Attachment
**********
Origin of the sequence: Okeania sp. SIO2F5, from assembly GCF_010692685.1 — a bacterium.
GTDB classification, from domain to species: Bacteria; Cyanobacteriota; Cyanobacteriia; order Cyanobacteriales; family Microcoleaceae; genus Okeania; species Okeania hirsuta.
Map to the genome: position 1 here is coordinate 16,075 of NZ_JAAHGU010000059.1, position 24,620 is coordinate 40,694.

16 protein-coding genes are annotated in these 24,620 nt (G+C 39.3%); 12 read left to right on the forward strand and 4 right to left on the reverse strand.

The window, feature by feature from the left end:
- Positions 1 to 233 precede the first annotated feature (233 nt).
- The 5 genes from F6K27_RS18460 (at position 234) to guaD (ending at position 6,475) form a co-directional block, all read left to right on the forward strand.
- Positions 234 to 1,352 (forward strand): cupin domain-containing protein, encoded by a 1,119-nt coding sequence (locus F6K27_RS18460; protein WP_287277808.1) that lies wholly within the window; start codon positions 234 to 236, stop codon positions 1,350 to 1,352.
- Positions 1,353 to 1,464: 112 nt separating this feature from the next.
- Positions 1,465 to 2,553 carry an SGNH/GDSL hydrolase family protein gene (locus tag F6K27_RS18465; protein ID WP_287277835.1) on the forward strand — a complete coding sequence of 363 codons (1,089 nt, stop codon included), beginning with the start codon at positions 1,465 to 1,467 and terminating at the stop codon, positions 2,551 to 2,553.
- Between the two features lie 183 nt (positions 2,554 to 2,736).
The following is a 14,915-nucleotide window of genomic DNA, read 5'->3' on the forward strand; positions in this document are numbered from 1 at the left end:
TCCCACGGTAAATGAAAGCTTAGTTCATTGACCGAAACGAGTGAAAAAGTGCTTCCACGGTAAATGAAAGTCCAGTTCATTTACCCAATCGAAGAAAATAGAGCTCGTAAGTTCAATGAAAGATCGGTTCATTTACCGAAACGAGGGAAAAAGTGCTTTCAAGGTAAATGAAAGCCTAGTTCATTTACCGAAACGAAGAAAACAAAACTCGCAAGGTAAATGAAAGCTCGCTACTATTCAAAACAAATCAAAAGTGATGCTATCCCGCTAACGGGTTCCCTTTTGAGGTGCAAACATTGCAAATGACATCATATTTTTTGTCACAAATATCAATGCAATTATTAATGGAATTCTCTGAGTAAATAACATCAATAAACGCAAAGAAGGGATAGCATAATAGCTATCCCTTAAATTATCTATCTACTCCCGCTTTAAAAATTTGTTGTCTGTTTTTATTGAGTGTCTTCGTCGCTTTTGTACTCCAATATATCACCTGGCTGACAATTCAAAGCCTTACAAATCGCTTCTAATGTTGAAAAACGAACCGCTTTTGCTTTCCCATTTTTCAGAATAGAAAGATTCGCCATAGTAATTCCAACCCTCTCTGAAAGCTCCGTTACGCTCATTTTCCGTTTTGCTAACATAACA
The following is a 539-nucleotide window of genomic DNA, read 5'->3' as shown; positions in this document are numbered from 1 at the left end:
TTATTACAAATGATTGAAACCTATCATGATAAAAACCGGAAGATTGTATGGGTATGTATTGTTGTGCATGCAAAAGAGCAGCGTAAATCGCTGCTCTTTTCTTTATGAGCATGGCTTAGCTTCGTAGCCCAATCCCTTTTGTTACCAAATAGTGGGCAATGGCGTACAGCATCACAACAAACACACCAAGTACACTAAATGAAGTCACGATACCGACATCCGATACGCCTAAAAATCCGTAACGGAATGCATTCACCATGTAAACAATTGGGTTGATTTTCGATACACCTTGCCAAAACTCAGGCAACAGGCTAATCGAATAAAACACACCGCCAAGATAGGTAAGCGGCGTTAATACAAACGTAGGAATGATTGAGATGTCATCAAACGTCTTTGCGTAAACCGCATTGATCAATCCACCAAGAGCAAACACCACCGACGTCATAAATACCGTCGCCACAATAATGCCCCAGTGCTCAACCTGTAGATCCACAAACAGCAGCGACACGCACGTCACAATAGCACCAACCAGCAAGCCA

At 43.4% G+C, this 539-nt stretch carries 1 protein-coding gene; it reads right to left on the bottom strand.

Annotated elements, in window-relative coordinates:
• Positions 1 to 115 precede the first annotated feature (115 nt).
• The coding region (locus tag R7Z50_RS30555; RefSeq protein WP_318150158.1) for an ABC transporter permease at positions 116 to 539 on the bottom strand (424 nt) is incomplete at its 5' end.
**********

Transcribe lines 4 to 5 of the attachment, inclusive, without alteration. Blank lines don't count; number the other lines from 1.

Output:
16 protein-coding genes are annotated in these 24,620 nt (G+C 39.3%); 12 read left to right on the forward strand and 4 right to left on the reverse strand.

The window, feature by feature from the left end: